Here’s some of the circumstances many of my ilk lived with: 

1) Stuck at home, more or less isolated with restricted encounters apart from our affinity groups. 

2) Engaged without handshakes. No collegial pats on the back.  Working, schooling, and shopping online. Living with less surprise and fewer random encounters.  

3) While productive  –– scheduling was easy, the commute gone, people knew where to find us –– we experienced Zoom fatigue: a consequence, I think, of a diminished and restricted ‘sensory ecology’ of a less varied, less novel sensory stimulation that undermined multimodal perception, ‘inter-affectivity’, and empathy.  Facing each other on screen, our engagement was less informed, less moved, by the rhythms of gesture and speech, the ‘dance’ that naturally and ordinarily is part of being in the physical proximity of others [3]. Dancing in harmony invigorates; being held in place, missing the beat, is tiresome.

4) Masks and social distancing are problematic. When we ventured out and tried to connect, but avoided physical closeness with faces masked, our full expression was muffled; was less intimate and empathetic. From trivial inconvenience to severe handicap, verbal behavior is enhanced not only by clear speech but by simultaneous lip reading [4]. Talking together, relaxed and spontaneous, was below par at best.

5) And while out, leaving home, affinity group, and pod behind, we feared contagion and suffered an uncertainty of whether it would ever end [5].

With all this in mind, I think I can throw light on why many of us have been both productive and stuck in a funk.  Why we started cozy but ended irritated in our cocoons. 


In a nutshell, here is my premise: To thrive, to experience comfort, satisfaction, and vigor; to improvise, create, and initiate, we need all our senses frequently engaged. We need random, unexpected encounters with the natural, architectural, and social worlds. And here’s the kicker: We need distraction. We need shiny objects pulling our attention away from the task at hand. Keep in mind that what distracts us, what catches our attention, interests us. What actually interests us, what doesn’t go against our grain becomes available for consideration. And that availability might come in handy.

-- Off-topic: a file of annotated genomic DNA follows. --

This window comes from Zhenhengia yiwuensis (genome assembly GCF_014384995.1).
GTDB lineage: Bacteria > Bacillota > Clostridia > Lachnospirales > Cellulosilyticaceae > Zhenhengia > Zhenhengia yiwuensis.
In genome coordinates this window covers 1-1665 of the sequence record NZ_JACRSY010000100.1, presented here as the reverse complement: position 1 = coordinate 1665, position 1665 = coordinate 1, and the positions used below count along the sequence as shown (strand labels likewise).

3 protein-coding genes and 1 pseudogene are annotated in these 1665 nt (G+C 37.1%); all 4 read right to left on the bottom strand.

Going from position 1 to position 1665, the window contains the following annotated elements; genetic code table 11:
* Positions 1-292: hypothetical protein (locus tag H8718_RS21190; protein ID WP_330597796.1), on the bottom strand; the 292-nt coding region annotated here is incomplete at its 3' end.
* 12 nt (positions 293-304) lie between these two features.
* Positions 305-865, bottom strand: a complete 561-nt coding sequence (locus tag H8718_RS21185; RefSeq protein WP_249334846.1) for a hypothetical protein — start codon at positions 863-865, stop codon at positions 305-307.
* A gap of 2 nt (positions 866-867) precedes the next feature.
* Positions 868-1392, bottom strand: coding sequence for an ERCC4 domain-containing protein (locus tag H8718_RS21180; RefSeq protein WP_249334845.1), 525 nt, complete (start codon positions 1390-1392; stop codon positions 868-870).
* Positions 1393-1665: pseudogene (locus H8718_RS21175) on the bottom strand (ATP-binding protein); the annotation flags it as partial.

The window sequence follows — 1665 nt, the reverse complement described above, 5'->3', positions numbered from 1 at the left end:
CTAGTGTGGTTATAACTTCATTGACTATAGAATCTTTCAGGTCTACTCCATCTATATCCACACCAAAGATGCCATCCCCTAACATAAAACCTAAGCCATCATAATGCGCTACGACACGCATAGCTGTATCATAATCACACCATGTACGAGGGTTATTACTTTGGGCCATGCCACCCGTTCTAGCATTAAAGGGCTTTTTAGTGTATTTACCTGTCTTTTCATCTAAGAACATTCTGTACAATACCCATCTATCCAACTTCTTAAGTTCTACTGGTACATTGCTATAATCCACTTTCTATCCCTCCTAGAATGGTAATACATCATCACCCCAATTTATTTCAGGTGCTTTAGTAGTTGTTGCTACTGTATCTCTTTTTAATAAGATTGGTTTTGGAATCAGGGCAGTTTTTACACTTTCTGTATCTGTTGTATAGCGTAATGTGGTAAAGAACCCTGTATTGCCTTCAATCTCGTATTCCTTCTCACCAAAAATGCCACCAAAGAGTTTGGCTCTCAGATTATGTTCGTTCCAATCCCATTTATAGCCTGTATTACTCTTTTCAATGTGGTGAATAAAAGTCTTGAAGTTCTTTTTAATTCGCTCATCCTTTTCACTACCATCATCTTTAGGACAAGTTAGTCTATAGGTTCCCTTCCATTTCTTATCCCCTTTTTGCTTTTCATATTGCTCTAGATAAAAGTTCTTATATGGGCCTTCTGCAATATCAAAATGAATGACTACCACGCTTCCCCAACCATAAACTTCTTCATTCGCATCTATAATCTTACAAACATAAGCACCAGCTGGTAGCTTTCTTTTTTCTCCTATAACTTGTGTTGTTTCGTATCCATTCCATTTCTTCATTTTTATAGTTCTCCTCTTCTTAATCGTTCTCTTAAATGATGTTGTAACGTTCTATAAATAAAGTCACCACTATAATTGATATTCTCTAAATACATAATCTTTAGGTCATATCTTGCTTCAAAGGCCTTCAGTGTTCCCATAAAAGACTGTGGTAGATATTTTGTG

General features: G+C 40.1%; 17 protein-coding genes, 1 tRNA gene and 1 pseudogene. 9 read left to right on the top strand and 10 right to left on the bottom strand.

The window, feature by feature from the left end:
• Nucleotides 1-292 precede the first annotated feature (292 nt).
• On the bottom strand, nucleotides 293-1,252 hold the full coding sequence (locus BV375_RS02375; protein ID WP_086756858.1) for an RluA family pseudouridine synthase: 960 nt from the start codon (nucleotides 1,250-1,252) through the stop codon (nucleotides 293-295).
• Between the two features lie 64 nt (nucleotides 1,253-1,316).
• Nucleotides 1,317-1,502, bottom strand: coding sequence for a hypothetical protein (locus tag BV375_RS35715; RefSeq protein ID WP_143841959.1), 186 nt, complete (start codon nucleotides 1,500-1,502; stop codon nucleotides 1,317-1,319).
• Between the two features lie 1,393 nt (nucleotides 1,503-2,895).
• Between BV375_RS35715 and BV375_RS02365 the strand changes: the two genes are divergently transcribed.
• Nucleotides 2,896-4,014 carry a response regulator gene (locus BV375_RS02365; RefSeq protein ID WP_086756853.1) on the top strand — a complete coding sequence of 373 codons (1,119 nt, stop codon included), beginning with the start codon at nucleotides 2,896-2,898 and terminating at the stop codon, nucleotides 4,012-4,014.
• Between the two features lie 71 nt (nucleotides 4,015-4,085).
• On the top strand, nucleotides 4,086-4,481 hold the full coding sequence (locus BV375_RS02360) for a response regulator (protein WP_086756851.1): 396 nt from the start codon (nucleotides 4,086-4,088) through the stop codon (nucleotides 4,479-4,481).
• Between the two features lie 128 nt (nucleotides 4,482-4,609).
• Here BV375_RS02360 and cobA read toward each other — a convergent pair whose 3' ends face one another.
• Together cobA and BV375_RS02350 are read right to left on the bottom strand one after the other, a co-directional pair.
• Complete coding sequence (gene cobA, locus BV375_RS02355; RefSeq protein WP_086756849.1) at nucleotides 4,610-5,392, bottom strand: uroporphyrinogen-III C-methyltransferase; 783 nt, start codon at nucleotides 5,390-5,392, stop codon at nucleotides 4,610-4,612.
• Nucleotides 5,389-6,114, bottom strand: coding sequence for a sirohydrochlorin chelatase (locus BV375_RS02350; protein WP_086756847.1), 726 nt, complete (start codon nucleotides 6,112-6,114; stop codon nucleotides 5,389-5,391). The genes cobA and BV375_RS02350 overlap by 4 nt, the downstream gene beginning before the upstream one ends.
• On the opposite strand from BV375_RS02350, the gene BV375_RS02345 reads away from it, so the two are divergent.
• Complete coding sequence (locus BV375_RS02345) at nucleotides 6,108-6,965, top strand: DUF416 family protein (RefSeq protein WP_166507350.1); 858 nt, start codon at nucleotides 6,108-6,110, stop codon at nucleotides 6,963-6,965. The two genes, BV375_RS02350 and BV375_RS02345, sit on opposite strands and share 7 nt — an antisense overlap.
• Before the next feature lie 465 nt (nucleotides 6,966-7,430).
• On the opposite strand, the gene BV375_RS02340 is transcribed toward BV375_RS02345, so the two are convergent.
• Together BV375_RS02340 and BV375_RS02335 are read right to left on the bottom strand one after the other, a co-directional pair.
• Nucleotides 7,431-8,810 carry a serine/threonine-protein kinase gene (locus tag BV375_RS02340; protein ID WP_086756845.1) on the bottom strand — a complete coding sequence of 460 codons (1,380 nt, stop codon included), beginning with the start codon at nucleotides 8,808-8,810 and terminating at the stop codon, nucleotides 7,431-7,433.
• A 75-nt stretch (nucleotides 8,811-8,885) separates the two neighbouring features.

Distraction is important, not because we acquire the discipline to ignore it, but in the sense of a metaphorical signal to noise paradox, where the noise enhances the signal by offering additional content and context. (Unless, of course, it is merely distraction. Naps help sort it out.)


In particular, akin to a seed crystal, unexpected encounters and distractions are idea nodes: Cognitive and emotional behavior potential that can provide associational connection to the task at hand; something novel we might recognize as significant and decide to pursue. (Of course, we might not. It helps to have the breathing space to think about what we've been thinking about.) I am taking issue with ‘necessity is the mother of invention’ when necessity comes from adversity. Adversity rarely makes us stronger or creative. Mostly it makes us mean, defensive, and closed off.  

Seeking safety in social distance and masks, living our lives on Zoom, the pandemic diminished our encounter with the complexity and nuance of strangers, companions, and our worlds [2].  Our bodies less involved, our empathy strained, we ended up more worn than usual. We could produce but did not thrive.